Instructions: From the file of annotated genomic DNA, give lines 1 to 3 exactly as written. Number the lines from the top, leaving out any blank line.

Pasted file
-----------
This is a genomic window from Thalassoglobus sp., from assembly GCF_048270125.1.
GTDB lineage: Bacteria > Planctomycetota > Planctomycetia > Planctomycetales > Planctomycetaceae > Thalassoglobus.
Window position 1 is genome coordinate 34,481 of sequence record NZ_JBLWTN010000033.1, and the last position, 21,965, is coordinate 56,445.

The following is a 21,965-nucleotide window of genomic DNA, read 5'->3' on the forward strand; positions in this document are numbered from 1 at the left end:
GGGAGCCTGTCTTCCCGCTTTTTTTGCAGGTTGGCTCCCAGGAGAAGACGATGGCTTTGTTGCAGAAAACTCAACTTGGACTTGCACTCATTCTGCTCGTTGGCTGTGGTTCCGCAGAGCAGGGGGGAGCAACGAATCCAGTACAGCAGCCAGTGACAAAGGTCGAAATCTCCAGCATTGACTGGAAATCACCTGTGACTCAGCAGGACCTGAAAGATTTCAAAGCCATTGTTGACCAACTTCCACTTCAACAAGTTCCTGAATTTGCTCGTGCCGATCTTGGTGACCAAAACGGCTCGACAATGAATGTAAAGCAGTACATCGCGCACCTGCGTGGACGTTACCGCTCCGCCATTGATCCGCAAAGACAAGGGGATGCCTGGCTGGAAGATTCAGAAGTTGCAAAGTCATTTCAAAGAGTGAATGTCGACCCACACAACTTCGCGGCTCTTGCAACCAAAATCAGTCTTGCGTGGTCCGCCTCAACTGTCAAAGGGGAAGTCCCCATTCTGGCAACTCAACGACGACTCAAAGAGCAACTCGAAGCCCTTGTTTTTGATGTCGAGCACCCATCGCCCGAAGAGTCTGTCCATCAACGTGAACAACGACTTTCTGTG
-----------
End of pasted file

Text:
This is a genomic window from Thalassoglobus sp., from assembly GCF_048270125.1.
GTDB lineage: Bacteria > Planctomycetota > Planctomycetia > Planctomycetales > Planctomycetaceae > Thalassoglobus.
Window position 1 is genome coordinate 34,481 of sequence record NZ_JBLWTN010000033.1, and the last position, 21,965, is coordinate 56,445.